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multiple projectsI know, you’ve been told that you have to have goals and projects to be successful.  As much as I hate to admit it, this is a true statement.  The problem comes in when you start piling projects on top of projects.  While you’re doing this you might forget to look at what your goals are.

Let’s get something straight, more is not always better.  In fact, I find that less is more and less is faster.  You could put together a laundry list of what you want to accomplish.  Instead, why don’t you have a small list of things that will really move the needle in your life?

Less is more.

I know this sounds like it can’t be correct.  Take my word for it, it is.  The simpler you can make your life, the more you’re likely to accomplish.  If you only work on a few things at a time you will probably get a lot more done. 

Look through all of the projects that you have.  See if you can reduce them to no more than five.  I know the other twenty-five or thirty projects you have are important.  Is there anyway you can move them to a someday pile?  If so, you’ll get to them and probably faster than if you try to work on all thirty at once.

Do you want to accomplish more faster?

When I first start working with someone I usually go over their personal management system.  Most of the time the people I work with have none.  It’s also one of the things that seems to be very difficult for people to adopt.  They just like their lists and think it’s important to have lots of things on that list.

If instead you first start with your goals and choose no more than five projects that support those goals you’ll go faster.  Just trust me on this and try this for the next quarter.  Take all of your projects and that you have, choose five of them and only work on those five projects for the quarter.  At the end of the quarter see what you’ve accomplished.  I bet you’ll be happy with the outcome.

Take your complicated projects and simplify them.

Now it’s time to take your five projects and simplify the steps.  The steps have to be identifiable.  If your task for the week is to install a new CRM (client relationship management system) in your company you’ll likely not get that done.  If instead you chunk down this project into several bite sized tasks you’ll move quickly through your list.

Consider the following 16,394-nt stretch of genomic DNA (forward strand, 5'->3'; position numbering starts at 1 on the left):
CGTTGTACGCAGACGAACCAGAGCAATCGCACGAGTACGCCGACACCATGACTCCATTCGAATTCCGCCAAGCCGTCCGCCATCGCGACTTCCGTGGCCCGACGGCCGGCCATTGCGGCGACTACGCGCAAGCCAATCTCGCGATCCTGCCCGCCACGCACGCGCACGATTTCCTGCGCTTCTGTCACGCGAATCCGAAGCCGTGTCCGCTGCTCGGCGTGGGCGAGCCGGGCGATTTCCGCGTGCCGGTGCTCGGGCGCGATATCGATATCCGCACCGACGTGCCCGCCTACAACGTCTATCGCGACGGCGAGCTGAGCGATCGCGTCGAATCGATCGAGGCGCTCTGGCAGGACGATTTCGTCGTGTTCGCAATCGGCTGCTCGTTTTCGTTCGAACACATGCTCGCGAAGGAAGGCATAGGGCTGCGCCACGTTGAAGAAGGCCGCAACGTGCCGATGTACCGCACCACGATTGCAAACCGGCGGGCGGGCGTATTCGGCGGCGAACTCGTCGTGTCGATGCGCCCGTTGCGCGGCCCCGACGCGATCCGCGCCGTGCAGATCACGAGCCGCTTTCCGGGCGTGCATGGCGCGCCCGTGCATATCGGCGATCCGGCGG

Starting with a project usually has several steps.  You don’t need to write all of the steps down at once, you only need to write down the steps you want to work on in the near future.  When you get through those steps, write down some more.  You’ll find that keeping it simple and short will have you feel like your project isn’t overwhelming.

Review your projects weekly.

I do this on Sunday afternoon or evening.  I go through my open projects and either choose or write tasks that I need to do over the next week that will move the ball forward.  I don’t have a need to have the whole project planned out.  I just want to know what the next steps are. 

I find that looking at my open projects weekly allows me to decide whether I need to work on this project and what step I want to take.  You should try this. You might find it makes your week look more manageable.

Have one project always around processes.

This is a hard one.  We tend to want to get stuff done.  Great processes allow you to effectively manage the things in your life.  If you find a way to systematize a process you can then delegate it to someone else.  Your goal in business is to make yourself operationally irrelevant.  If you manage to do this you’ll find that you can concentrate on important issues that aren’t urgent.  That’s where real value is added.

I’ve written a case study on how to become a passive owner in your company.  If you spend time doing projects on process in your business you’ll likely join the ranks of passive owners.  This is where you can choose how you spend your time and where you put your focus.  To get your copy of this special report, click on the button below.

Securities and Investment Advisory Services offered through NFP Securities, Inc. (NFPSI), Member FINRA/SIPC. Stage 2 Planning Partners and NFPSI are not affiliated.

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Topics: concentration, business coaching, value creation

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